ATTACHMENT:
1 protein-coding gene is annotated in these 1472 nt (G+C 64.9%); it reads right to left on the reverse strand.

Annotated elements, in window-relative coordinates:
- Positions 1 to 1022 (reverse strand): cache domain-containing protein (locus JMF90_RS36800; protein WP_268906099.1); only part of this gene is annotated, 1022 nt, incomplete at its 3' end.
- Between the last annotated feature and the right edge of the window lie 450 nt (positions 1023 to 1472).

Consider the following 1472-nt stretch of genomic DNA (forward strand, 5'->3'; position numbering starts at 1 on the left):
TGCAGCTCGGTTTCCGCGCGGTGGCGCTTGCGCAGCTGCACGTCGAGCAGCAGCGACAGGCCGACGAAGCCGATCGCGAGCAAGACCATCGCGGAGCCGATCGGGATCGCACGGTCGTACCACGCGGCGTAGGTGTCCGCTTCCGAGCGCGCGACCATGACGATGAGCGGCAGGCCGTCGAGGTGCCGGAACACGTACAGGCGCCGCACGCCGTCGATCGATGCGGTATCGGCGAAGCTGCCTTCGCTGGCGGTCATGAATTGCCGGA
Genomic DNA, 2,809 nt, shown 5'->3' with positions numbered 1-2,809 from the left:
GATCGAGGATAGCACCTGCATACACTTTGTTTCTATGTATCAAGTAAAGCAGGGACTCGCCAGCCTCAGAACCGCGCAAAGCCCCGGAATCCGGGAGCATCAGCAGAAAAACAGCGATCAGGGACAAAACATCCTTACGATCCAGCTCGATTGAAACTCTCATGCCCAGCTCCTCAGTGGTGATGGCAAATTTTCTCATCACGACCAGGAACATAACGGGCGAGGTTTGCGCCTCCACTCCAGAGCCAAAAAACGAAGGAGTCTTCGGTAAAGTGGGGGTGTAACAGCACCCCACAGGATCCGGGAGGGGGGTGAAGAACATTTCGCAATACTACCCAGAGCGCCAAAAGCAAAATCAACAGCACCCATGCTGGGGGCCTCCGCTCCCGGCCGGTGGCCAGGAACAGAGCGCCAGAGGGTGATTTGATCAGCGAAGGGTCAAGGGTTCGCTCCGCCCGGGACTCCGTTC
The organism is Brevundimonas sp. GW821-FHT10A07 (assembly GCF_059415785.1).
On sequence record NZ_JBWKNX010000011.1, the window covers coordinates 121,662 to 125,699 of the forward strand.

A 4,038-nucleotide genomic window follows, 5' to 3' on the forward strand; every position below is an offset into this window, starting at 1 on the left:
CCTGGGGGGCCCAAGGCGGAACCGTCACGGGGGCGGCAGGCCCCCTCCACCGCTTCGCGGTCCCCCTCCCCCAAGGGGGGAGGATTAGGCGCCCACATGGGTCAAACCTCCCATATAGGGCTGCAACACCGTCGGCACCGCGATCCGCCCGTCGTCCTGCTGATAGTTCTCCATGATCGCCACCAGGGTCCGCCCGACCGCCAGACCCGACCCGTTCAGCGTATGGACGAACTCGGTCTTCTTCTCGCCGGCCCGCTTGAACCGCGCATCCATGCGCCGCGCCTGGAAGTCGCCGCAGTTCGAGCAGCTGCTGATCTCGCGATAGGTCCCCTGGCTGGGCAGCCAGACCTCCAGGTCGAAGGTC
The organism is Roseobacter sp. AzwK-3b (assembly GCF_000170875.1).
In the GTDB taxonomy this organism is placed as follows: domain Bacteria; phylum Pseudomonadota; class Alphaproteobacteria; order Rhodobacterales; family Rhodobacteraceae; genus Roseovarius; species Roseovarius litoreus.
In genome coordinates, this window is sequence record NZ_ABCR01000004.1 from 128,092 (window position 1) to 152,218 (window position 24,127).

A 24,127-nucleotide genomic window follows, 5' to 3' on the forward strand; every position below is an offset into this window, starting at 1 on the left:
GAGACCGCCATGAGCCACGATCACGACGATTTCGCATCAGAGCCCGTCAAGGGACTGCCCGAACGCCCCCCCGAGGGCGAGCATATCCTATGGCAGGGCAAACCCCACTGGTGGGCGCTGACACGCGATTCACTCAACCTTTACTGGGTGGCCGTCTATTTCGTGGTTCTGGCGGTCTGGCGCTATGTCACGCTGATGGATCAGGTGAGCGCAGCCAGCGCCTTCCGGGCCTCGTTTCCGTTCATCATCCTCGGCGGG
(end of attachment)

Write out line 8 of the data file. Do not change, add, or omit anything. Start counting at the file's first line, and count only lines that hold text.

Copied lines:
GATCGAGGATAGCACCTGCATACACTTTGTTTCTATGTATCAAGTAAAGCAGGGACTCGCCAGCCTCAGAACCGCGCAAAGCCCCGGAATCCGGGAGCATCAGCAGAAAAACAGCGATCAGGGACAAAACATCCTTACGATCCAGCTCGATTGAAACTCTCATGCCCAGCTCCTCAGTGGTGATGGCAAATTTTCTCATCACGACCAGGAACATAACGGGCGAGGTTTGCGCCTCCACTCCAGAGCCAAAAAACGAAGGAGTCTTCGGTAAAGTGGGGGTGTAACAGCACCCCACAGGATCCGGGAGGGGGGTGAAGAACATTTCGCAATACTACCCAGAGCGCCAAAAGCAAAATCAACAGCACCCATGCTGGGGGCCTCCGCTCCCGGCCGGTGGCCAGGAACAGAGCGCCAGAGGGTGATTTGATCAGCGAAGGGTCAAGGGTTCGCTCCGCCCGGGACTCCGTTC